Finally, I return to where I began. Grudem is convinced that “the most decisive factor in finally deciding” the bitter debate between evangelicals about the status and ministry of women is what is believed about the Trinity. I disagree because I am convinced that the Trinity in no way defines the male-female relationship on earth, and appeal to the Trinity is therefore irrelevant and bad theology.  If, however, Grudem’s view is accepted—as do most of the writers in One God and, I suspect, most complementarians—then these evangelicals are left with only two starkly opposed options. They can endorse the Knight- Grudem-Ware doctrine of a hierarchically ordered Trinity, following the Arians. Or, they can endorse the Nicene doctrine of a co-equal Trinity enunciated clearly and unambiguously by Athanasius, the Cappadocian fathers and Augustine, codified in the Nicene and Athanasian creeds, reaffirmed by the Reformers, and now spelled out in the Reformation and post-Reformation confessions.  To  opt  for  the  second  choice is, of course, difficult for complementarians because, given Grudem’s  argument,  it  would  involve  abandoning  belief  in the permanent subordination of women. I of course strongly recommend this path because I do not believe the Bible makes the subordination of women the creation ideal; to argue that women are permanently subordinated to men demeans them, and to do so in our age makes as much sense as believing that the world is flat.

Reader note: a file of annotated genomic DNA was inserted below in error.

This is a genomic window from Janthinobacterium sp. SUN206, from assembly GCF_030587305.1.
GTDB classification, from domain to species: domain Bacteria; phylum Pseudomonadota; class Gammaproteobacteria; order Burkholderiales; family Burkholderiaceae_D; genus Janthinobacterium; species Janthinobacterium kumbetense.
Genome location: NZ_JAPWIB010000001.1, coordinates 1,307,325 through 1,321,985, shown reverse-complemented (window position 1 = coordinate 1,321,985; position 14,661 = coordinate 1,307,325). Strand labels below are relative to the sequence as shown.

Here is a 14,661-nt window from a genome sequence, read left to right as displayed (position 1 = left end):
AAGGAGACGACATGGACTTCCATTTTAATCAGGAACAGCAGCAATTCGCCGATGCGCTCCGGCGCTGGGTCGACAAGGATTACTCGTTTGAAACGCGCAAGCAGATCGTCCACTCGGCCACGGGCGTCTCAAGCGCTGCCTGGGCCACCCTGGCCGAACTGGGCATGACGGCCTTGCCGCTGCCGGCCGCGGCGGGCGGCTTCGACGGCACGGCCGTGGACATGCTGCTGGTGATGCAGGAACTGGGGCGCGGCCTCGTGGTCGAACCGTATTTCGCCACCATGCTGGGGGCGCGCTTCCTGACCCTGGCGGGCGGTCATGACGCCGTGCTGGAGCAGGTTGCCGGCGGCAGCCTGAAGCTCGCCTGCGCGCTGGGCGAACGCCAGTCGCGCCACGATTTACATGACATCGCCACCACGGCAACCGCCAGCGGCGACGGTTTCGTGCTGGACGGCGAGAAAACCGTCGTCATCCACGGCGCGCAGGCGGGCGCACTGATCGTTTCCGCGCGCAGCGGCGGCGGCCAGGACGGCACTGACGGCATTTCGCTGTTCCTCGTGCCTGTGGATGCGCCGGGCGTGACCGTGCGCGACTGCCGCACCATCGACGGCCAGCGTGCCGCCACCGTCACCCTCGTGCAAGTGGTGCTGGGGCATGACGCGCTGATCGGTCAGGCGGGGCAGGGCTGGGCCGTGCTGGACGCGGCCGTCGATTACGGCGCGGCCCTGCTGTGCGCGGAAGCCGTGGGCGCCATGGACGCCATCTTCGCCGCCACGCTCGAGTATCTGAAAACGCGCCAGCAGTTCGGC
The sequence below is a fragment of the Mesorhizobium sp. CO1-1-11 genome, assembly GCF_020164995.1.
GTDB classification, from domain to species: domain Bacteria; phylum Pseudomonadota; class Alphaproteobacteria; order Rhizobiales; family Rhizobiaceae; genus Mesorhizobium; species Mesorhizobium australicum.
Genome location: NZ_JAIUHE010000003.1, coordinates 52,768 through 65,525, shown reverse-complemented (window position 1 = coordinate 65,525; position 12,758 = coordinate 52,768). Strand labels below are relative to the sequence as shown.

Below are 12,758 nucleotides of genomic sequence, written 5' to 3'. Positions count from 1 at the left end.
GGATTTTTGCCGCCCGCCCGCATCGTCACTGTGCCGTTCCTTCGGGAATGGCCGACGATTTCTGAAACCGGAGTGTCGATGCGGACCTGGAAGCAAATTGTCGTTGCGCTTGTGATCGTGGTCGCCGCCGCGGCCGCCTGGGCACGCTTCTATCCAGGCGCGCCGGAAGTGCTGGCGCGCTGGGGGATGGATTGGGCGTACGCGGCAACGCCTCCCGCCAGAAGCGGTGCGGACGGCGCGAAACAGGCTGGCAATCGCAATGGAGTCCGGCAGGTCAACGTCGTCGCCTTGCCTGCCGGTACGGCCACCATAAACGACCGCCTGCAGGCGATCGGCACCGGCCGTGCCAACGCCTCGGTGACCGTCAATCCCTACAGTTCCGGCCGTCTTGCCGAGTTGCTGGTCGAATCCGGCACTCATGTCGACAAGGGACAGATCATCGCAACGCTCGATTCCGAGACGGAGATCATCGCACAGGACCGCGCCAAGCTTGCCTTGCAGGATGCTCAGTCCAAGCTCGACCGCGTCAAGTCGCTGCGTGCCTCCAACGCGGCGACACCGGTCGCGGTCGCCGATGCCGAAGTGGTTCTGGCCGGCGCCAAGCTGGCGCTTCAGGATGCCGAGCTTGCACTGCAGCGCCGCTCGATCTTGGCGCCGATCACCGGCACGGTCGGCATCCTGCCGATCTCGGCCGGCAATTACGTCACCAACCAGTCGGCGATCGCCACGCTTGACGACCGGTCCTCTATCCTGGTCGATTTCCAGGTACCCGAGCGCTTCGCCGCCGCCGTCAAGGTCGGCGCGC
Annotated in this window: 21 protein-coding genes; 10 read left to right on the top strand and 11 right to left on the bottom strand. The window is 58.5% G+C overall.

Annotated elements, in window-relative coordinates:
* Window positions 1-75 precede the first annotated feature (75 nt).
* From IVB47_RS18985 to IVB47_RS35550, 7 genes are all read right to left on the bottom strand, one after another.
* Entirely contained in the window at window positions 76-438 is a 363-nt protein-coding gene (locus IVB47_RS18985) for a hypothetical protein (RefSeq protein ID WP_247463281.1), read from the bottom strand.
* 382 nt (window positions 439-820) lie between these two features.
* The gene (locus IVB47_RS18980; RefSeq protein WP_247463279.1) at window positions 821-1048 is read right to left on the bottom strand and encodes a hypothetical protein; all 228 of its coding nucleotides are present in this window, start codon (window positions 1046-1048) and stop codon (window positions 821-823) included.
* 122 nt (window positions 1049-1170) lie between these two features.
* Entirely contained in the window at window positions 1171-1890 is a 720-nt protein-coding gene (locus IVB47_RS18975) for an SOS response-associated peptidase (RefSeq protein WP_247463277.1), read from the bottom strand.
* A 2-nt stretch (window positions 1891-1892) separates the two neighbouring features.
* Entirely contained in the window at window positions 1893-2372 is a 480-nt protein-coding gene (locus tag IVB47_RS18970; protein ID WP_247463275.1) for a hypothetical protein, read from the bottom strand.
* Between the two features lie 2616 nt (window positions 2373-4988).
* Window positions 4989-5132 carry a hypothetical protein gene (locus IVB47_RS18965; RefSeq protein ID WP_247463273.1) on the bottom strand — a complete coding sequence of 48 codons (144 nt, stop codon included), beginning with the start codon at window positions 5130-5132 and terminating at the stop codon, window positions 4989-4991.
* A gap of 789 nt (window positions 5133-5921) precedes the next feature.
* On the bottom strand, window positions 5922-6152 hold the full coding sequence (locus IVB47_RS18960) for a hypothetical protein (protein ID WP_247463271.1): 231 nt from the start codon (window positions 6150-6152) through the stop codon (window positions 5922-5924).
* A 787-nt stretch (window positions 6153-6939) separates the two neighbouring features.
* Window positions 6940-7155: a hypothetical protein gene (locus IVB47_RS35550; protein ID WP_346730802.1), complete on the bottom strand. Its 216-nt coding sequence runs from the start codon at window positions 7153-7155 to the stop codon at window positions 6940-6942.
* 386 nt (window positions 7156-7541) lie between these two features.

1. Wayne Grudem, Evangelical Feminism and Biblical Truth (Sisters: Multnomah, 2004), 411 n. 12.

2. See for example, L. Ayres, Nicaea and its Legacy; An Approach to Fourth Century Trinitarian Theology (Oxford: Oxford University Press, 2004); R. P. C. Hanson, The Search for the Christian Doctrine of God: The